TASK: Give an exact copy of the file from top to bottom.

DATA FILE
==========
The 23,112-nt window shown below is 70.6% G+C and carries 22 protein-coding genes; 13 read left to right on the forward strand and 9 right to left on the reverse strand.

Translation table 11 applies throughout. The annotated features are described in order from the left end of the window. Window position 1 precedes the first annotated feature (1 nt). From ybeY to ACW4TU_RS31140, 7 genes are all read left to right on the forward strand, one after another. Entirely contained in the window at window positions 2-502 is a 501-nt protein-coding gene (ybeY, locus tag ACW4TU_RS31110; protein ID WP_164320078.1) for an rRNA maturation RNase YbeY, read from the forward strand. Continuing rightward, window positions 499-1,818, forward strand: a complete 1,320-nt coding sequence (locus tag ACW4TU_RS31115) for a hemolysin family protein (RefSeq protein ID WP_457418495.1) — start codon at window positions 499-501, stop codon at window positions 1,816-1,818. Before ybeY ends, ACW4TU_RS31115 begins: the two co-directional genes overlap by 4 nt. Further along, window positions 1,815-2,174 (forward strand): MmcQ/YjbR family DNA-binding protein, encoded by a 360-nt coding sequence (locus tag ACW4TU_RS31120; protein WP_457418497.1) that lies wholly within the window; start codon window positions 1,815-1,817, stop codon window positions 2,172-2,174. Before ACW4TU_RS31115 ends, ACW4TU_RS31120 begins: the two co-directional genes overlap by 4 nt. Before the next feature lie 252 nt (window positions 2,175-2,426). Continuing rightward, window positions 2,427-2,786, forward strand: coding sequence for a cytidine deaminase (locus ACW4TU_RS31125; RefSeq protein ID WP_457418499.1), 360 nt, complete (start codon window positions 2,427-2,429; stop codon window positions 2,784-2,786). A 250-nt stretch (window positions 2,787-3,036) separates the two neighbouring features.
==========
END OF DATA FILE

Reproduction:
The 23,112-nt window shown below is 70.6% G+C and carries 22 protein-coding genes; 13 read left to right on the forward strand and 9 right to left on the reverse strand.

Translation table 11 applies throughout. The annotated features are described in order from the left end of the window. Window position 1 precedes the first annotated feature (1 nt). From ybeY to ACW4TU_RS31140, 7 genes are all read left to right on the forward strand, one after another. Entirely contained in the window at window positions 2-502 is a 501-nt protein-coding gene (ybeY, locus tag ACW4TU_RS31110; protein ID WP_164320078.1) for an rRNA maturation RNase YbeY, read from the forward strand. Continuing rightward, window positions 499-1,818, forward strand: a complete 1,320-nt coding sequence (locus tag ACW4TU_RS31115) for a hemolysin family protein (RefSeq protein ID WP_457418495.1) — start codon at window positions 499-501, stop codon at window positions 1,816-1,818. Before ybeY ends, ACW4TU_RS31115 begins: the two co-directional genes overlap by 4 nt. Further along, window positions 1,815-2,174 (forward strand): MmcQ/YjbR family DNA-binding protein, encoded by a 360-nt coding sequence (locus tag ACW4TU_RS31120; protein WP_457418497.1) that lies wholly within the window; start codon window positions 1,815-1,817, stop codon window positions 2,172-2,174. Before ACW4TU_RS31115 ends, ACW4TU_RS31120 begins: the two co-directional genes overlap by 4 nt. Before the next feature lie 252 nt (window positions 2,175-2,426). Continuing rightward, window positions 2,427-2,786, forward strand: coding sequence for a cytidine deaminase (locus ACW4TU_RS31125; RefSeq protein ID WP_457418499.1), 360 nt, complete (start codon window positions 2,427-2,429; stop codon window positions 2,784-2,786). A 250-nt stretch (window positions 2,787-3,036) separates the two neighbouring features.